Roaches are naturally associated with mites in the wild, and the relationship is usually symbiotic. However, mite infestation of a captive Dubia roach colony is a very different situation. It can potentially be a very serious problem that needs to be addressed quickly to avoid loss. Learn how to rid a Dubia colony of mites in 7 steps.
Dubia Roach How-To Guides
Our complete list of "how-to" articles and posts ranging from gut-loading Dubia roaches for maximum nutrition for the animals that feed on them to nutritional strategies to maximizing Dubia roach health for breeding. If you're wondering how to do something relating to Dubia roaches, you may find answers here.
Dubia roaches are arguably the most nutritious feeder insect, but does that mean you don’t ever have to gutload again? The answer is no! Most captive animals benefit from gut-loaded feeders – even Dubias roaches. Find out why, get practical gut-loading tips, and find out which gutloads are best to avoid.
Dry roach chow offers convenience for roachkeepers, but is it the ideal food for dubia roaches? Can you raise nutritious feeders on dry roach chow alone? This guide provides information about how to tweak your roach chow to increase its nutritional value – both for your roaches and for the animals that feed on them.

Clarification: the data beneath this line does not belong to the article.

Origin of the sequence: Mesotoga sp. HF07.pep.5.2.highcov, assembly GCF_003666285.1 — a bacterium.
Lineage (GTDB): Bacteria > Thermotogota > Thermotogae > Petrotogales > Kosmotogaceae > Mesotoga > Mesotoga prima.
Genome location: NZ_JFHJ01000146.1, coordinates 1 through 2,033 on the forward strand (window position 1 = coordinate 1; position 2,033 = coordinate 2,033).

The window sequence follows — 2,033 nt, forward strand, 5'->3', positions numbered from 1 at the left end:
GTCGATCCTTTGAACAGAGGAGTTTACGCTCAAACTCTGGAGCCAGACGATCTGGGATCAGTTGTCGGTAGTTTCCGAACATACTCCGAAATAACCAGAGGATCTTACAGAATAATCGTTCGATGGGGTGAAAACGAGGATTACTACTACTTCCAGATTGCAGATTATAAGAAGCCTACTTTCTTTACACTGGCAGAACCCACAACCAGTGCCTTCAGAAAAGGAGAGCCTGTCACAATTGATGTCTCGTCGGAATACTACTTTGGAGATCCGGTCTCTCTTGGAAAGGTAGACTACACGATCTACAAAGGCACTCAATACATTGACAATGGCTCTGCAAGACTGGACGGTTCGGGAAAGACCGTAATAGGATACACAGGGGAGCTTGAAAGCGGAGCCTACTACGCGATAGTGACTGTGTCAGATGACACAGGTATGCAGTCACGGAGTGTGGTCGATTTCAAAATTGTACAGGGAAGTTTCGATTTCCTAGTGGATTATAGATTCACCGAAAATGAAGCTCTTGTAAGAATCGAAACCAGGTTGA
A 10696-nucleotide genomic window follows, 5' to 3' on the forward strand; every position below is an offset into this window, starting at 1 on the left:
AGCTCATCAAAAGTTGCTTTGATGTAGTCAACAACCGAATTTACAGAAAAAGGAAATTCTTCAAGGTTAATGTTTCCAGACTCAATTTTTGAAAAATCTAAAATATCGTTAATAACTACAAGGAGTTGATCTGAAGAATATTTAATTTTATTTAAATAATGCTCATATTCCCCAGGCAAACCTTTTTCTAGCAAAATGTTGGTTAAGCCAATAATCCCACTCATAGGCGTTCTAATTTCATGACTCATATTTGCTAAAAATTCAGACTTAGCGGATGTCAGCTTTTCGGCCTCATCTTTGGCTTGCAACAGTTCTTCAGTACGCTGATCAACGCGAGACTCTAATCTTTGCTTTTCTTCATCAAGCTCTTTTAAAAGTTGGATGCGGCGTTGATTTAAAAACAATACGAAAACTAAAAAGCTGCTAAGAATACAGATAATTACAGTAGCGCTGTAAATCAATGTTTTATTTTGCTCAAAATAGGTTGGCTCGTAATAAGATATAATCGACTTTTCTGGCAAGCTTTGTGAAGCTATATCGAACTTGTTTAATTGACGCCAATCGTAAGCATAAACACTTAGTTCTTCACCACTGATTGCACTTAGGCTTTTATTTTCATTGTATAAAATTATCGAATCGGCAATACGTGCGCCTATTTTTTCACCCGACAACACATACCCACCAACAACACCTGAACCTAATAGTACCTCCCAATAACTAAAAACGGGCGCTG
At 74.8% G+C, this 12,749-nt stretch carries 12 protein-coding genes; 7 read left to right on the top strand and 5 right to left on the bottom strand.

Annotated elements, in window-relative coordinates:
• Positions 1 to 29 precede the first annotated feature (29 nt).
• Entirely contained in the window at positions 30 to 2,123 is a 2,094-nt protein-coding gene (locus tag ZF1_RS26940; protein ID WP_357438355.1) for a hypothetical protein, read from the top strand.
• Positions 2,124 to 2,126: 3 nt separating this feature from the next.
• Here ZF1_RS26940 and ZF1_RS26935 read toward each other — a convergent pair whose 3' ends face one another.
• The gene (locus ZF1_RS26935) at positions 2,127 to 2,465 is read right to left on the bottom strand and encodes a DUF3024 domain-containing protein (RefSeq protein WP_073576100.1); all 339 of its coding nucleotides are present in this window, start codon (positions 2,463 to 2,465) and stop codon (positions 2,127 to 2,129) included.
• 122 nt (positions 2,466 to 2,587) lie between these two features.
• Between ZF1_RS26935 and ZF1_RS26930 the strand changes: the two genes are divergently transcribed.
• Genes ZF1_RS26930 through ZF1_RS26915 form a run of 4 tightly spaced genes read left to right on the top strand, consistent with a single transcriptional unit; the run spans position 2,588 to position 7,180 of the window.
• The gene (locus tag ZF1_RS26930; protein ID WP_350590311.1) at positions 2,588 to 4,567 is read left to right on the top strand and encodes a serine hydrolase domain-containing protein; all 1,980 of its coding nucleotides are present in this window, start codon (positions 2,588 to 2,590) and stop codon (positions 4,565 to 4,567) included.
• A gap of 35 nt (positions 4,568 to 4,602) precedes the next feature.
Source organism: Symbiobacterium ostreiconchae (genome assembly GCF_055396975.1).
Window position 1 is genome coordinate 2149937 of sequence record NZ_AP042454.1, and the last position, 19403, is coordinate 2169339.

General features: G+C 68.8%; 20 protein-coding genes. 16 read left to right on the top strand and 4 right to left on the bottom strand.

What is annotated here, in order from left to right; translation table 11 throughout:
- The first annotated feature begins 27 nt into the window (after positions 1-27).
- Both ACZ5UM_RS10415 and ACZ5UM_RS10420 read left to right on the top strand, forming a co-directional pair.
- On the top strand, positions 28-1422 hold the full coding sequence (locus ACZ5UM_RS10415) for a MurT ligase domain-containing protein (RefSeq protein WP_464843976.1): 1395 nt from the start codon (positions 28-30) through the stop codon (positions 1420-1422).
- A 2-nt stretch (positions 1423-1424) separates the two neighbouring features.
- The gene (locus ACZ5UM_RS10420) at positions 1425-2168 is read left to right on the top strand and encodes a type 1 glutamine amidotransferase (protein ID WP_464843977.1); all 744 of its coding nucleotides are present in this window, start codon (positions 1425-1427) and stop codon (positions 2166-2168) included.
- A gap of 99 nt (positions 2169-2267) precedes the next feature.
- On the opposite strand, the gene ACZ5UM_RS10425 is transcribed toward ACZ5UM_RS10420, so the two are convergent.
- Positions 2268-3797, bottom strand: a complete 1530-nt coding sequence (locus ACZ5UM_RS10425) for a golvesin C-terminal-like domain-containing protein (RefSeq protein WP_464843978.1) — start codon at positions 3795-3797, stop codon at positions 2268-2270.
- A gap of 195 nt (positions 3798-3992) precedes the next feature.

This article provides basic instructions for feeding dry roach chow to tropical roaches, including Dubia. Learn basic feeding techniques, including how to provide dry roach chow in the dark, warm, and humid environments common to tropical roach colonies in a way that minimizes the risk of food-related problems.
Adding certain insects to Dubia roach colonies as cleaner crews can be simple, easy, and effective. But there are a few things you should know to ensure harmony and success. This article provides instructions for using Dermestid beetles and larvae as cleaner crews in a Dubia (or any other) roach colony.
How to stop a die off fast before it destroys your entire Dubia roach breeding colony. This in-depth guide helps you figure out the cause, take action to stop the decline, and decide what steps to take to prevent it from ever happening again. Dubia roach die-offs are common, but they can be managed.